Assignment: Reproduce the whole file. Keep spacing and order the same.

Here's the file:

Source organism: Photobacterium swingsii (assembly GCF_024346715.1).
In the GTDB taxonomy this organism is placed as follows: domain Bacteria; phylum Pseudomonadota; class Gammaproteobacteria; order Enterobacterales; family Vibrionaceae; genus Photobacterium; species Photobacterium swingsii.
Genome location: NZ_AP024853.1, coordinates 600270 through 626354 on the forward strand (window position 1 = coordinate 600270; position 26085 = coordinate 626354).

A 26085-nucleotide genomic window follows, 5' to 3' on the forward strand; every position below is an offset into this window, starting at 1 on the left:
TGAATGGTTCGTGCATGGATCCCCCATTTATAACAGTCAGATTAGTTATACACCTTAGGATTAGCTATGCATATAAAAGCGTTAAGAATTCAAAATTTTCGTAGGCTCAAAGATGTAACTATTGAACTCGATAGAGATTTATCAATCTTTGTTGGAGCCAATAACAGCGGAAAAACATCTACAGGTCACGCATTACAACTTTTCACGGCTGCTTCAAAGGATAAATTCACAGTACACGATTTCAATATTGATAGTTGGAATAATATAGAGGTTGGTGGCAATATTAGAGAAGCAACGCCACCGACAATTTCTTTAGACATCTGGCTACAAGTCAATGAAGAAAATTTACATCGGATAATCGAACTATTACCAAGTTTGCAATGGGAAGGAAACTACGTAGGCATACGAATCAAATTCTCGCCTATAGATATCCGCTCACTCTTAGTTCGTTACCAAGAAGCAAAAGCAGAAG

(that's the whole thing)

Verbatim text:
Source organism: Photobacterium swingsii (assembly GCF_024346715.1).
In the GTDB taxonomy this organism is placed as follows: domain Bacteria; phylum Pseudomonadota; class Gammaproteobacteria; order Enterobacterales; family Vibrionaceae; genus Photobacterium; species Photobacterium swingsii.
Genome location: NZ_AP024853.1, coordinates 600270 through 626354 on the forward strand (window position 1 = coordinate 600270; position 26085 = coordinate 626354).

A 26085-nucleotide genomic window follows, 5' to 3' on the forward strand; every position below is an offset into this window, starting at 1 on the left:
TGAATGGTTCGTGCATGGATCCCCCATTTATAACAGTCAGATTAGTTATACACCTTAGGATTAGCTATGCATATAAAAGCGTTAAGAATTCAAAATTTTCGTAGGCTCAAAGATGTAACTATTGAACTCGATAGAGATTTATCAATCTTTGTTGGAGCCAATAACAGCGGAAAAACATCTACAGGTCACGCATTACAACTTTTCACGGCTGCTTCAAAGGATAAATTCACAGTACACGATTTCAATATTGATAGTTGGAATAATATAGAGGTTGGTGGCAATATTAGAGAAGCAACGCCACCGACAATTTCTTTAGACATCTGGCTACAAGTCAATGAAGAAAATTTACATCGGATAATCGAACTATTACCAAGTTTGCAATGGGAAGGAAACTACGTAGGCATACGAATCAAATTCTCGCCTATAGATATCCGCTCACTCTTAGTTCGTTACCAAGAAGCAAAAGCAGAAG